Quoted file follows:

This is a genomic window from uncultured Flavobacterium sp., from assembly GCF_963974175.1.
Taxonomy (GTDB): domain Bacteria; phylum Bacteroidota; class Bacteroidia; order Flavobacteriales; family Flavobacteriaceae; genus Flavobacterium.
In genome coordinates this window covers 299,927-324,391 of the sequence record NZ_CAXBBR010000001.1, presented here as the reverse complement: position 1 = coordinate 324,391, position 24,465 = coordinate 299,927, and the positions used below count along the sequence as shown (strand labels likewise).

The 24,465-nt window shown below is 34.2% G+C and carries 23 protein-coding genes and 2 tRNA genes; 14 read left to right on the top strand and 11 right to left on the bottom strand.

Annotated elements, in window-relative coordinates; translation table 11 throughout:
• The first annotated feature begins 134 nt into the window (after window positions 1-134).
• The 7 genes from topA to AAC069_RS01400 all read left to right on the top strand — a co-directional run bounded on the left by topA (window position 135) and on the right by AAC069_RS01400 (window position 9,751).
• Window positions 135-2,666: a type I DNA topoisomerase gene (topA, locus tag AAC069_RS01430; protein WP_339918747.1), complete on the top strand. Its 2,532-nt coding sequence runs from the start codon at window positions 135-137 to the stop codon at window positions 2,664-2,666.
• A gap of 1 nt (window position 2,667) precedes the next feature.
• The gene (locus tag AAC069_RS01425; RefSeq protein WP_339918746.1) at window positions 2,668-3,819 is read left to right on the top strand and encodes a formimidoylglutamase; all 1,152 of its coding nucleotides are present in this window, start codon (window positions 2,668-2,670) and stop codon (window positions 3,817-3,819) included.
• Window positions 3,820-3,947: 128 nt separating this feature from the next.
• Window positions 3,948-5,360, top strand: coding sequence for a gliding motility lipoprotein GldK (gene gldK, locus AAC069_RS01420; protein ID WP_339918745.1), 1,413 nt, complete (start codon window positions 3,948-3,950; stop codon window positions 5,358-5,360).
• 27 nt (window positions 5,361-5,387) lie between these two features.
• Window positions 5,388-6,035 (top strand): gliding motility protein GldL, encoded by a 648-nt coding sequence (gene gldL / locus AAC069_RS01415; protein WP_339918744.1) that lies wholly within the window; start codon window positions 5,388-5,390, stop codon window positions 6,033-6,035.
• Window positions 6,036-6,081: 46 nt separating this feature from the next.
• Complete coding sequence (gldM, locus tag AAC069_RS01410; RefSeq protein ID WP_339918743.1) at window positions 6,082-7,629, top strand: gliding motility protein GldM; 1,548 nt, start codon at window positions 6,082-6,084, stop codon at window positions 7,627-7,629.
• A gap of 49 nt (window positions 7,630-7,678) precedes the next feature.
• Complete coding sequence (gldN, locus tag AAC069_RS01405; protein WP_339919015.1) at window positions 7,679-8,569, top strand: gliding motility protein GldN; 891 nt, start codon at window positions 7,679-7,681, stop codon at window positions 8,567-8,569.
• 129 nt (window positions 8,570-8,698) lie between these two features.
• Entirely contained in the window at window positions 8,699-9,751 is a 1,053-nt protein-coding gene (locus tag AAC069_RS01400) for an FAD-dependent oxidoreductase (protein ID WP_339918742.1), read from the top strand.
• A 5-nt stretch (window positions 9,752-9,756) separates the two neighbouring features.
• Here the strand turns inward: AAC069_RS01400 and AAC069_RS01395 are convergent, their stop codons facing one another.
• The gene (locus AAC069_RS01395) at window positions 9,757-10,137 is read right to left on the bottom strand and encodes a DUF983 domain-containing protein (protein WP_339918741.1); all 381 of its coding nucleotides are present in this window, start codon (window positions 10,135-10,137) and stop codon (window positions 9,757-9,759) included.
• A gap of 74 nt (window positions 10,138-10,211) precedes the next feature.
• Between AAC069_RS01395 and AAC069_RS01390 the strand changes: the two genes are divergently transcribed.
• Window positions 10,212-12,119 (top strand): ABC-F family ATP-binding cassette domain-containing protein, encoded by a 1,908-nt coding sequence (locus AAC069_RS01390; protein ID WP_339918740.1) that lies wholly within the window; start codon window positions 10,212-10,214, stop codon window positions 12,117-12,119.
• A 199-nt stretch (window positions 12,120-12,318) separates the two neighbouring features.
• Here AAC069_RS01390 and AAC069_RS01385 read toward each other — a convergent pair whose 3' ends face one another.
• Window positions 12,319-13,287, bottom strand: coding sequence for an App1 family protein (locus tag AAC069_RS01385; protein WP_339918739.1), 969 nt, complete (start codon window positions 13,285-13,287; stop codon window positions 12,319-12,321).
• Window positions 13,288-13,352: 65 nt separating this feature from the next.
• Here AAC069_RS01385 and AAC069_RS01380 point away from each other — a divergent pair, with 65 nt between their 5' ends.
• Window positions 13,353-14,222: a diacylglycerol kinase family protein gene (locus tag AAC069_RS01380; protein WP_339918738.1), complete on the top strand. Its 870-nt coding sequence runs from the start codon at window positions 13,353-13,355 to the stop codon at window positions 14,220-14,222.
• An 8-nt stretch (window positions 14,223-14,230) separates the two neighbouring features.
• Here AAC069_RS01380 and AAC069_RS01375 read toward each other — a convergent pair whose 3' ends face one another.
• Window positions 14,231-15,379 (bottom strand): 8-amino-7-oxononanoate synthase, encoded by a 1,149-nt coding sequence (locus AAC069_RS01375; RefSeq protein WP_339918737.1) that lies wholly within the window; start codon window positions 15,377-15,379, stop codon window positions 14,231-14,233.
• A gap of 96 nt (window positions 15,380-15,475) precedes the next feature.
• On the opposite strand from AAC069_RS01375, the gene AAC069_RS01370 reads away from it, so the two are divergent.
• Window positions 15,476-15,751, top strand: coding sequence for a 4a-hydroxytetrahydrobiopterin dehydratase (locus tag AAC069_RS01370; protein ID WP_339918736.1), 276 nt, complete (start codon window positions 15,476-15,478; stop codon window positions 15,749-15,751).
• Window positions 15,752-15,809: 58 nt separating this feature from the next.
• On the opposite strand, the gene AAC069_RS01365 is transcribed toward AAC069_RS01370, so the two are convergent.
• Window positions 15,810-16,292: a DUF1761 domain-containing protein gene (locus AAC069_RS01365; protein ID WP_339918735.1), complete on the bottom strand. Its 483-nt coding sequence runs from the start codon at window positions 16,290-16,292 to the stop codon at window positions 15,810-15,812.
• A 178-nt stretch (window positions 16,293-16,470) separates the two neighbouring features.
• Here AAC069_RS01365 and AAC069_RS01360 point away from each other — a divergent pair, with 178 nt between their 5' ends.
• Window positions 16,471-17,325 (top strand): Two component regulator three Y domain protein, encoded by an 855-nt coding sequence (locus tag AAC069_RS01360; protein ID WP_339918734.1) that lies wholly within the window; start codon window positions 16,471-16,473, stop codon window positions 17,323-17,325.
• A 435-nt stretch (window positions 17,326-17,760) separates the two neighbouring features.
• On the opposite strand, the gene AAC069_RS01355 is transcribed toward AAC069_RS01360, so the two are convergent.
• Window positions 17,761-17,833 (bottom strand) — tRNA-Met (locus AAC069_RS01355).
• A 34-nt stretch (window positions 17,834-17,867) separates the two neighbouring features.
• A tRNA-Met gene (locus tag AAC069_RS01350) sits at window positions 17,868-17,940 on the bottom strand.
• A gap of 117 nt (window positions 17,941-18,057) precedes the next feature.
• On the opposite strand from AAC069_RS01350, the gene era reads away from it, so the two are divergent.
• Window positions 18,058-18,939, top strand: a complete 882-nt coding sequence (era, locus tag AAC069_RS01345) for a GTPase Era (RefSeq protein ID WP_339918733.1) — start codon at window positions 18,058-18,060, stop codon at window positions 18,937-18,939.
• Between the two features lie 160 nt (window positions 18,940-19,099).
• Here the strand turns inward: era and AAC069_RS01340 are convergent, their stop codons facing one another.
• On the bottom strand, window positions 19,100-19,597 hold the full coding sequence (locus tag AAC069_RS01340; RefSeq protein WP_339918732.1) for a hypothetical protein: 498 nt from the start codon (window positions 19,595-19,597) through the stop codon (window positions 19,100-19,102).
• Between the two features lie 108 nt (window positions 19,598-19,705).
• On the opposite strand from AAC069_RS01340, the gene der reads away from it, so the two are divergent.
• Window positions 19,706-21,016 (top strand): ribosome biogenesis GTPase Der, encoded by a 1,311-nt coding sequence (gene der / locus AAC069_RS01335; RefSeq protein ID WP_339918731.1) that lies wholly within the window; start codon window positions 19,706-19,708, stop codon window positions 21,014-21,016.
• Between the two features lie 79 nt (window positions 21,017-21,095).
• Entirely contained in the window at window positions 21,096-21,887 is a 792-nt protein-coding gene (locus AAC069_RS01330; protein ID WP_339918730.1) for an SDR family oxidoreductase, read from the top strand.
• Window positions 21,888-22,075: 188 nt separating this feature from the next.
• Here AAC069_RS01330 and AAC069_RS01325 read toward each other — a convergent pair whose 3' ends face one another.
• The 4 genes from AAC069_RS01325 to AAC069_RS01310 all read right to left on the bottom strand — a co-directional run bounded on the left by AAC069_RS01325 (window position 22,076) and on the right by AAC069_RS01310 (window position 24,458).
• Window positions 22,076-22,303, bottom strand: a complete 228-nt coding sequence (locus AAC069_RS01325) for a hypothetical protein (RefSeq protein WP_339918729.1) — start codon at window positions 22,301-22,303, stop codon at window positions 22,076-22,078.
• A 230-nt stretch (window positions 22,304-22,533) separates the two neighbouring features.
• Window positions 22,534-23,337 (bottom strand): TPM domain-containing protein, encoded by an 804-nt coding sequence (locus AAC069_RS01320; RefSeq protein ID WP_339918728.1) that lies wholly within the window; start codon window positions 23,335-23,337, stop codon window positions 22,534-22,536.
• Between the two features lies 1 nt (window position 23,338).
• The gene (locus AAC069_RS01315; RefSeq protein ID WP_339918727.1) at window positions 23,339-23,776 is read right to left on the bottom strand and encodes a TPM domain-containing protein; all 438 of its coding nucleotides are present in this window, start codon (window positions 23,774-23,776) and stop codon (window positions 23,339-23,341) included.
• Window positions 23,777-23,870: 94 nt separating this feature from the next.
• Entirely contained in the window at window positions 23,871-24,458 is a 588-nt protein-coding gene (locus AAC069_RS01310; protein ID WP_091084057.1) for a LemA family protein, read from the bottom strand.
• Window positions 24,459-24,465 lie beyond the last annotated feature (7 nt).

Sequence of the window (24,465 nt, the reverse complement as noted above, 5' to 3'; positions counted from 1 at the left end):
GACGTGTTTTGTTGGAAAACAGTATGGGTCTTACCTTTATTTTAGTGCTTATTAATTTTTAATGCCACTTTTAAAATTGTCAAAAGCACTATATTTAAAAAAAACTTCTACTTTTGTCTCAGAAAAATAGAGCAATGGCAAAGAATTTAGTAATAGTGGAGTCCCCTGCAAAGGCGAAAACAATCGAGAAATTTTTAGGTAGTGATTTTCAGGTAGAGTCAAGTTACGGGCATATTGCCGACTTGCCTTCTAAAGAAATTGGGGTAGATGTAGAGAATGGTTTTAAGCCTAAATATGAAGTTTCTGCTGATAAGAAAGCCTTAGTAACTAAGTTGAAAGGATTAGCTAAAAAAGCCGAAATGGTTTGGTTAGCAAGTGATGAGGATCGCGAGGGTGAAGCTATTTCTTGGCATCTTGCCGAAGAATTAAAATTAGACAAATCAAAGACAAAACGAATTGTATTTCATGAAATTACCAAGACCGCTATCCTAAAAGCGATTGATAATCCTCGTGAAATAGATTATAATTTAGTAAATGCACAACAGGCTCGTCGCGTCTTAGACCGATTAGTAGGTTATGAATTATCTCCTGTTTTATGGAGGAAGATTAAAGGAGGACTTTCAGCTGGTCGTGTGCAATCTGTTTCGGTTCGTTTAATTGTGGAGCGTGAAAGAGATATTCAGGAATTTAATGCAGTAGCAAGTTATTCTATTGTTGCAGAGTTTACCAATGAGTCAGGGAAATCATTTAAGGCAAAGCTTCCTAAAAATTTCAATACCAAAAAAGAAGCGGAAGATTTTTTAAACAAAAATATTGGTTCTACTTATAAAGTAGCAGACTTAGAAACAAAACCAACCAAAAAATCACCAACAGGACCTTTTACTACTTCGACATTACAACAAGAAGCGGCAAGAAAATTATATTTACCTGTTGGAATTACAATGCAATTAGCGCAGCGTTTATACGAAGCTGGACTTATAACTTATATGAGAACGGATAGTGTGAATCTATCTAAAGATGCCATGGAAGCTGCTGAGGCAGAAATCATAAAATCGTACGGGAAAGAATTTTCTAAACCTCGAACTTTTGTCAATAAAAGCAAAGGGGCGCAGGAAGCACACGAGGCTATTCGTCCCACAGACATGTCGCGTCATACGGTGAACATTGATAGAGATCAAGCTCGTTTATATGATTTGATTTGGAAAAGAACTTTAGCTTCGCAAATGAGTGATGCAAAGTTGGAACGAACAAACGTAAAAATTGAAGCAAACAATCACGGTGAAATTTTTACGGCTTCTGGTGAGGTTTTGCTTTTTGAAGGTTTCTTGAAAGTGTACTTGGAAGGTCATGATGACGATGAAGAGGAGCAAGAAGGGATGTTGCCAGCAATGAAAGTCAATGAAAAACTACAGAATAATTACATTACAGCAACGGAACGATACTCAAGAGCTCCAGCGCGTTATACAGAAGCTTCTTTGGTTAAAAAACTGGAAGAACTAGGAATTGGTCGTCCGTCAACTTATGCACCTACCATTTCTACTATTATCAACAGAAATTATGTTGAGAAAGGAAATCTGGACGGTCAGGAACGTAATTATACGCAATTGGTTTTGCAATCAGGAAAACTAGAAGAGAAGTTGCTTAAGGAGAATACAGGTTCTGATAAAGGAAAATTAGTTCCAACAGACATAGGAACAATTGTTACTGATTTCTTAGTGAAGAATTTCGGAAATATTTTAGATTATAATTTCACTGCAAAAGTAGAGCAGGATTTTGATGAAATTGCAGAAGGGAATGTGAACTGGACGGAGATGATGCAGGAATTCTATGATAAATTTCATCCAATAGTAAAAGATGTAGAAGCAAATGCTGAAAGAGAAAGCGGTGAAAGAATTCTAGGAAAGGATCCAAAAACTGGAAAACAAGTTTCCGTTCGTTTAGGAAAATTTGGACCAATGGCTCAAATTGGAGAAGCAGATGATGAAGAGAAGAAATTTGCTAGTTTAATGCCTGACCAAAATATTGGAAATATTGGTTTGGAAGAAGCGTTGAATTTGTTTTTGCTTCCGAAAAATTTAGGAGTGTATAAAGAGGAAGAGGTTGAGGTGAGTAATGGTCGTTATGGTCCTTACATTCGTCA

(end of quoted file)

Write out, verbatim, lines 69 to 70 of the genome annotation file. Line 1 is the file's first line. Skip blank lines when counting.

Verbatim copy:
• Window positions 23,777-23,870: 94 nt separating this feature from the next.
• Entirely contained in the window at window positions 23,871-24,458 is a 588-nt protein-coding gene (locus AAC069_RS01310; protein ID WP_091084057.1) for a LemA family protein, read from the bottom strand.